Save Development Time by Automating Build Pipelines with Fastlane
Building and deploying mobile applications can be a tedious process. For iOS specifically, bumping build numbers, archiving builds, and uploading to the app store is a multi-step process that is definitely a pain point.
Automate as many manual actions as you can.
Here at Revelry we have looked to automating our deploy process to save time by cutting down on some of those manual actions. Enter fastlane. Fastlane is a collection of tools that can be used to develop what they call “lanes” that define a build and deployment pipeline.
Let’s talk about installing and configuring fastlane and getting our first build up into TestFlight for internal testing. For the sake of this write up, I will assume that you already have an iOS application and that you have registered a bundleID for your application.
1. Install fastlane.
Installing fastlane is as simple as installing any Ruby gem. You install it in the root directory of your project with “gem install fastlane”. You can begin to configure your setup by running “fastlane init”. This will lead to a few command line prompts that asks questions about your application.
This will create a fastlane directory that contains most importantly, an Appfile and a Fastfile. The Appfile is a place to store your app’s identifier and your iTunes Connect username so that you will not be prompted for it again next time you run a fastlane command. The Fastfile is where you will soon define your build lanes!
2. Add match.
Before we create our first lane, one other thing we should do is set up match. Match is another tool within the fastlane umbrella that manages provisioning profiles and signing certificates in a private repository.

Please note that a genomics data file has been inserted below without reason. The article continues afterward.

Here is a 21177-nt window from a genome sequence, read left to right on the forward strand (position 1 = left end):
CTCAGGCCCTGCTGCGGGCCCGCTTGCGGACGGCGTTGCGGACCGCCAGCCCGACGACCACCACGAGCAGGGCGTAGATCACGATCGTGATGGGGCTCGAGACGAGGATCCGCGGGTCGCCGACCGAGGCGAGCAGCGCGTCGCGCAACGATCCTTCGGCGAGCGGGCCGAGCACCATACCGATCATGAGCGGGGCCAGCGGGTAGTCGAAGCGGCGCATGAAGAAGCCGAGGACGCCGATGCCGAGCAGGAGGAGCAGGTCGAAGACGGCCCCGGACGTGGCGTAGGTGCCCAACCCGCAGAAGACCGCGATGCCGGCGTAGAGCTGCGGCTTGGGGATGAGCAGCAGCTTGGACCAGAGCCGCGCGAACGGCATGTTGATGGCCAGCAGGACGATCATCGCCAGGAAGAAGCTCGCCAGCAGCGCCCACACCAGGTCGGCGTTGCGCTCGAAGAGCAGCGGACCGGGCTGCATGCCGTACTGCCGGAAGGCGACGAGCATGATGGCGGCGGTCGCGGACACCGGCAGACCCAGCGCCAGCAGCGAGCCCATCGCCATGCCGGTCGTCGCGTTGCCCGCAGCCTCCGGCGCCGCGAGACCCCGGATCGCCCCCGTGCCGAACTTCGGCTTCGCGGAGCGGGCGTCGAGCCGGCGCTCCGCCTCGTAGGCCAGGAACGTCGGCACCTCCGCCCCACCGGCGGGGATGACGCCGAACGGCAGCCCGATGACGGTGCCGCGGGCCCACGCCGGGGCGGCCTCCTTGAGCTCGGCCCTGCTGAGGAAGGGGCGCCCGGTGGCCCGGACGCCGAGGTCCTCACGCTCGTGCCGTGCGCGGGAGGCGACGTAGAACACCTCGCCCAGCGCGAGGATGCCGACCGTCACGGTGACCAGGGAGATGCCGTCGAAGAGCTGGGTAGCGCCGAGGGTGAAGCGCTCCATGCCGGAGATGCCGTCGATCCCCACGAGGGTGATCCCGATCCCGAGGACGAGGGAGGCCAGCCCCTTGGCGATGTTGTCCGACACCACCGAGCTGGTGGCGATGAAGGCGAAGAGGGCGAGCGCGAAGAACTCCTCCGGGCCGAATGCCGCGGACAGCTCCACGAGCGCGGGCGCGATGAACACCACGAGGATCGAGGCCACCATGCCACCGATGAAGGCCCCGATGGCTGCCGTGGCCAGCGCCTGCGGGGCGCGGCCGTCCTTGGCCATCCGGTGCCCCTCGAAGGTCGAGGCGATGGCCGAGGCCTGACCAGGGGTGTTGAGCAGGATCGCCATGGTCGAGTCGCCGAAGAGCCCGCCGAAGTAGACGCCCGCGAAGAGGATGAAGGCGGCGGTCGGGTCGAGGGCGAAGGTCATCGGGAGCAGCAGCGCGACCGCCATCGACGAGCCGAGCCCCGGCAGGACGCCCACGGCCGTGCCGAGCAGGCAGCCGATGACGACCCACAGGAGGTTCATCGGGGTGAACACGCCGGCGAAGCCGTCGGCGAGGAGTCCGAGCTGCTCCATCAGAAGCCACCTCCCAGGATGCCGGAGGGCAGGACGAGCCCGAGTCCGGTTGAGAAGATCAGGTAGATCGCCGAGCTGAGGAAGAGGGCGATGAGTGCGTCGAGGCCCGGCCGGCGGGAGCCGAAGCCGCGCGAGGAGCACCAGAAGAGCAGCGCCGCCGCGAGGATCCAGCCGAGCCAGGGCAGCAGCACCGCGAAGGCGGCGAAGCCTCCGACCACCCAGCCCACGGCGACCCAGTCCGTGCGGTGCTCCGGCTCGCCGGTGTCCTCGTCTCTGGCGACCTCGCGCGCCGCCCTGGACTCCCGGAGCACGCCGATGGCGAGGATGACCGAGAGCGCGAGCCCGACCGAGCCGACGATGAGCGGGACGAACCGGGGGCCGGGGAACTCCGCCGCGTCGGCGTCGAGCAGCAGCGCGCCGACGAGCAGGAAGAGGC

Match can also be used on its own, and is arguably the most useful service of the bunch. It provides a way to sync and manage your profiles and certificates in a private GitHub repository that you create so that you and your team members can all use one set of credentials to build and sign your applications.
3. Organize your repo.
Before beginning this process, you will need to create a private GitHub repository to store your provisioning profiles and certificates in. Just like initializing fastlane, you will be able to run “fastlane match init” which generates your MatchFile. Again, you will be prompted with questions about your application, your developer account, and the url of your GitHub repo. After setup is complete, you can run “match development”, “match appstore”, or “match adhoc”.
The commands will check to see if you have that type of profile already created and synced in your repo. If you don’t, it will create the profile and certificate, upload it to your repo, and download it locally to your machine. If the pair already exists, it will simply download it from the repo or use the local copy.
The beauty here is that the next person can simply run “match development” in order to acquire the necessary credentials to develop your app locally, given that they have access to the repository and have the applied passcode.
Your deploy process is now that much faster.
Now that match is setup, back to the lanes! Here is what a basic lane that pushes new builds to TestFlight looks like:
lane :beta do match(type: "appstore") increment_build_number gym pilot end
The first step of our lane is going to leverage match in order to create a release version of our app that can be uploaded to TestFlight, which is why it uses the “appstore” type. The next step, an optional one that I find useful, just bumps the build number of your app by one so that TestFlight will accept it since you cannot upload redundant builds.
Next is Gym which is what actually creates the .ipa of your app that will be uploaded. Finally Pilot, which uploads the app to TestFlight. Normally, we would need to open our project, bump the build number, archive the build, and finally upload the app to TestFlight.
Now to deploy our app to TestFlight, we simply run ‘fastlane beta’ from the command line and wait. That’s it! Happy deploying.
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